Are you an influencer?

We are all influencers.

We influence our children, our friends and family and our students. 

We may also influence that budding entrepreneur, that self conscious young person, that new mum or trainee teacher. I am uncomfortable with the label of ‘influencer’. I get embarrassed and quickly end the conversation when someone talks about me leading the way or when another adult tells me how much I have influenced them. I don’t know whether it is my issues with taking a compliment or the idea that little old me can influence another grown person.

The odd thing is, I don’t react the same way in a professional or personal setting. As a teacher and a leader, I am comfortable and aware of how influential I can be to my team, my students and my colleagues. As a mother, a sister or an aunty, I am accepting of my influence on my children, my siblings or my nieces and nephews. 

I’ve thought about my reaction and questioned what triggers it. Is it my cultural/religious values? Is it self belief? Is it social media? Is it comfortability?

And I don’t think it is none of the above. I believe it is because I do not want to be put on a pedestal, I am just another human being who is trying to live her best life. Plus I am aware of my own fallibility, I don’t want to feed my ego or corrupt my intentions. I also know how much work I have put into learning how to connect and stay anchored to my authentic self.

So I guess I am guarded against how momentary spotlight and external recognition can alter one’s soul/essence. My way of protecting myself was to compartmentalise my life, my work in the community would never overlap with my professional life. I was selective about the platforms I used to promote my work or build my network. I loved my YouTube channel but people’s praise used to freak me out. And although I would help and advise everyone who came into my DM, I was always surprised that people took the time out to watch my videos and connect with me. I am happy to report that this has changed, I’ve learnt to recognise/own my power, to celebrate my accomplishments and positive contributions. This pushes me to show up, to do better, to be truer to me and to use my strengths and intrinsic motivation to leave this world a better place.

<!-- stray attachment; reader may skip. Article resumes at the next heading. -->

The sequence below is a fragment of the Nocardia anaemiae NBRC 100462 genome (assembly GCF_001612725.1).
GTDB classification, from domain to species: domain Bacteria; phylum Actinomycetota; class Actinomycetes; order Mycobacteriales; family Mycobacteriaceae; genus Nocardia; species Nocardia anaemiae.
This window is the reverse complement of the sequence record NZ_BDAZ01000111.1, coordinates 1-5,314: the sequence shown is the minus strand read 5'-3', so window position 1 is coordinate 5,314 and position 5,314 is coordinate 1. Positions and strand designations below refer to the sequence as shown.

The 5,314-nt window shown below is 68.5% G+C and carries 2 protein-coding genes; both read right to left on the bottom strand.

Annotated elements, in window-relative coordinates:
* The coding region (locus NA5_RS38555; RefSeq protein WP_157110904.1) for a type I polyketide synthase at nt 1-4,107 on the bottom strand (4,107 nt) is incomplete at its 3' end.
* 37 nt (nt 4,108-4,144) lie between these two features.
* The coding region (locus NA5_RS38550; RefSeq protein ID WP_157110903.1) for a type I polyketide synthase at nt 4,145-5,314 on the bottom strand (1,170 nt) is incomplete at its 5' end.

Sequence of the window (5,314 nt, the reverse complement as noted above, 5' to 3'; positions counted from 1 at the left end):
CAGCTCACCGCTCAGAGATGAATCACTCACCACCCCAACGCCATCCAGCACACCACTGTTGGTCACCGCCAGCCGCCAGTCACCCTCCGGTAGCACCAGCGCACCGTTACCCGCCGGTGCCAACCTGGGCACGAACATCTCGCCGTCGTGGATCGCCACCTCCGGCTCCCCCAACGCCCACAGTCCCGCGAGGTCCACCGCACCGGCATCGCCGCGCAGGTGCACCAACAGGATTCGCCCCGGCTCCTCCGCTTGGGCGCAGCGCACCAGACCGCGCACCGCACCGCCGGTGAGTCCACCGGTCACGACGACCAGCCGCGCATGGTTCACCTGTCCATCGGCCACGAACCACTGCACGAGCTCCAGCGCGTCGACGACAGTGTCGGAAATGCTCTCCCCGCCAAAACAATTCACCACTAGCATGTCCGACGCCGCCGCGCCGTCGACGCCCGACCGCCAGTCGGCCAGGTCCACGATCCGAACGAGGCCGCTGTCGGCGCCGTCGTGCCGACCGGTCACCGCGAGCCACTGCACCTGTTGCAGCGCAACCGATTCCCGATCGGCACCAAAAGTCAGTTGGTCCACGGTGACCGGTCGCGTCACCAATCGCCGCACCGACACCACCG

In life, some of us have more influence than others and some are able to use their networks as social leaders to influence individuals, communities, structures and policy makers more easily. I believe that this is a privilege and a test.

It is unfortunate that some individuals gain this influence by being the loudest and most dominant voice. And it is even more disappointing and frustrating to see how some individuals use that influence or power to be gatekeepers and drown out any discourse which might challenge their actions/biases as well as hold them accountable or require them to be transparent. I believe it is our collective responsibility to continue challenging those dominant voices and to disrupt the status quo. Although this is not always easy to do.

I admire those men and women who use their influence and platforms to hold doors open for others. I love connecting with value-led leaders who ooze integrity and compassion. In fact the most influential people I know are those who build stairs for the rest of us to climb. But the most amazing thing about them is their genuineness and humility. It is beautiful how they don’t see it as a big deal, they see it as them just doing their part. Now that is truly influential.

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